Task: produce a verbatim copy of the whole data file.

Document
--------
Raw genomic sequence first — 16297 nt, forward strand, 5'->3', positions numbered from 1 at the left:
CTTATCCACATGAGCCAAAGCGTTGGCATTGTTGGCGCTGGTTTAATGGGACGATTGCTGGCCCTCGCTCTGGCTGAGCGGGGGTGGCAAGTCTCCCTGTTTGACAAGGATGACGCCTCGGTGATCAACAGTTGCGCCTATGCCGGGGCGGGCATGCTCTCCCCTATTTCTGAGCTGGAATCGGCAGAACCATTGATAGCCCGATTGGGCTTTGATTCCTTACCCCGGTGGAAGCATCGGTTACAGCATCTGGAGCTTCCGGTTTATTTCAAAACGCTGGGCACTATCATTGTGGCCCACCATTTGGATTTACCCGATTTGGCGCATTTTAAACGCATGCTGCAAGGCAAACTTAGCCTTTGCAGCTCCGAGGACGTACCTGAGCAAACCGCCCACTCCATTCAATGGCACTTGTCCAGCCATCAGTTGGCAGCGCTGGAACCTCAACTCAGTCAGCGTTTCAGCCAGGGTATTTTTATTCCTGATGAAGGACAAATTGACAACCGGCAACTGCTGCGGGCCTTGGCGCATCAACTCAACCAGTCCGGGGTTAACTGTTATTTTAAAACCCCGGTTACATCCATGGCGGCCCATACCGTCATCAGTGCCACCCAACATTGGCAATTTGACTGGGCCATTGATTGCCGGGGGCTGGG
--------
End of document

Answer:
Raw genomic sequence first — 16297 nt, forward strand, 5'->3', positions numbered from 1 at the left:
CTTATCCACATGAGCCAAAGCGTTGGCATTGTTGGCGCTGGTTTAATGGGACGATTGCTGGCCCTCGCTCTGGCTGAGCGGGGGTGGCAAGTCTCCCTGTTTGACAAGGATGACGCCTCGGTGATCAACAGTTGCGCCTATGCCGGGGCGGGCATGCTCTCCCCTATTTCTGAGCTGGAATCGGCAGAACCATTGATAGCCCGATTGGGCTTTGATTCCTTACCCCGGTGGAAGCATCGGTTACAGCATCTGGAGCTTCCGGTTTATTTCAAAACGCTGGGCACTATCATTGTGGCCCACCATTTGGATTTACCCGATTTGGCGCATTTTAAACGCATGCTGCAAGGCAAACTTAGCCTTTGCAGCTCCGAGGACGTACCTGAGCAAACCGCCCACTCCATTCAATGGCACTTGTCCAGCCATCAGTTGGCAGCGCTGGAACCTCAACTCAGTCAGCGTTTCAGCCAGGGTATTTTTATTCCTGATGAAGGACAAATTGACAACCGGCAACTGCTGCGGGCCTTGGCGCATCAACTCAACCAGTCCGGGGTTAACTGTTATTTTAAAACCCCGGTTACATCCATGGCGGCCCATACCGTCATCAGTGCCACCCAACATTGGCAATTTGACTGGGCCATTGATTGCCGGGGGCTGGG